PhD Defense by Eric Snider

Eric Snider

BME PhD Defense Presentation 

 

Date: December 14, 2017 

Time: 9:00 AM 

Location: EBB 3029

 

Committee Members: 

Dr. C. Ross Ethier (Advisor, Georgia Institute of Technology)

Dr. Andrés J. García (Georgia Institute of Technology)

Dr. Mark Prausnitz (Georgia Institute of Technology)

Dr. W. Daniel Stamer (Duke University)

Dr. Chunhui Xu (Emory University)

 

 

Title: Mesenchymal Stem Cell Therapies for the Trabecular Meshwork in Glaucoma

 

Glaucoma, a leading cause of blindness, affects over 70 million people worldwide, and its incidence is expected to continue to rise with an aging population. The exact origin of the disease is unknown, but an increased intraocular pressure (IOP) is a well-established risk factor for glaucoma. IOP is largely determined by aqueous humor production rate and outflow through drainage tissues in the anterior eye, specifically through the trabecular meshwork. In glaucoma, the cellularity of the trabecular meshwork (TM) is significantly decreased in comparison to healthy eyes, which presumably leads to loss of TM function, higher outflow resistance and, thus, increased IOP. As a result, therapies striving to restore TM cellularity could alter glaucoma progression. This research will investigate the use of mesenchymal stem cells (MSCs) to restore trabecular meshwork function.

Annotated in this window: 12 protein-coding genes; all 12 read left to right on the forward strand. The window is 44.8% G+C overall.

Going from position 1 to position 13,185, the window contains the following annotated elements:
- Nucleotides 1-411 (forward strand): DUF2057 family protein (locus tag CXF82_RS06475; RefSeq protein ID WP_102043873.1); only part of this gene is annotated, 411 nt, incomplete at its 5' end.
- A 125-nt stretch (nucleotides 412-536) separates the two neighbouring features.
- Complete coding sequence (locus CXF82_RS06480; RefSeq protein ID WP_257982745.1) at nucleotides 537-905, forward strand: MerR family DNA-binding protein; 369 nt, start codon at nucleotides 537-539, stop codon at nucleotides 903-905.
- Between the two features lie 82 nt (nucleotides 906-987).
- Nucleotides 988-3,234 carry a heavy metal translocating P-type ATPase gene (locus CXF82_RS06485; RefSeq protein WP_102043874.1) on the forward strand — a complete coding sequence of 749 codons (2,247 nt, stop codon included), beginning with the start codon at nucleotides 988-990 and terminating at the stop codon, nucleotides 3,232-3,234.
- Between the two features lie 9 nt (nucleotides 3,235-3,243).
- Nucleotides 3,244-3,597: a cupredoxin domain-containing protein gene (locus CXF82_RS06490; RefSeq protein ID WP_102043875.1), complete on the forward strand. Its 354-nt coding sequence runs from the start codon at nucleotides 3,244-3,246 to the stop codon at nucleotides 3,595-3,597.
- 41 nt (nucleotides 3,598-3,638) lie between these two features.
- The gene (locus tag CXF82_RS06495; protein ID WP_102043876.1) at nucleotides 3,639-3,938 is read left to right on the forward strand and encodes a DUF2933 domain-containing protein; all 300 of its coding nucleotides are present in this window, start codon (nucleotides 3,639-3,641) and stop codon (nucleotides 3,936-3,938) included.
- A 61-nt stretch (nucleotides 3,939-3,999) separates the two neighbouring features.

MSC therapies represent a new, largely unstudied, therapeutic approach for the TM, and, as such, methods and procedures for assessing differentiation, delivering cells to the eye, and assessing these cells’ therapeutic potential for glaucoma are not yet established. The overall objective of this thesis was to develop solutions to these essential first steps so that MSC therapies can be properly assessed and implemented. We first established methods to characterize differences between MSCs and TM cells at the RNA, protein, and functional levels for assaying MSC differentiation. For studying delivery of MSCs to the eye, we implemented an ultrasound and photoacoustic imaging platform for tracking MSC delivery to the TM in real time. Next, magnetic nanoparticles were used to label and steer MSC to the TM at high efficiency and uniformity compared to passive delivery approaches. Lastly, an improved ex vivo model of glaucoma was developed to properly mimic glaucomatous changes in the TM with oxidative stress-induced damage.

 

Overall, this thesis established methods and procedures needed for developing MSC therapies for glaucoma. Our results allow MSC differentiation to be properly characterized, MSC location to be monitored in real-time in the eye, MSC delivery to be improved with magnetic nanoparticles, and MSC therapeutic benefit to be assessed using a suitable ex vivo model. Future work should assess the potential of MSCs for refunctionalizing the TM as a novel glaucoma therapy.

Event Details

Date/Time:

  • Thursday, December 14, 2017
    9:00 am - 11:00 am
Location: EBB 3029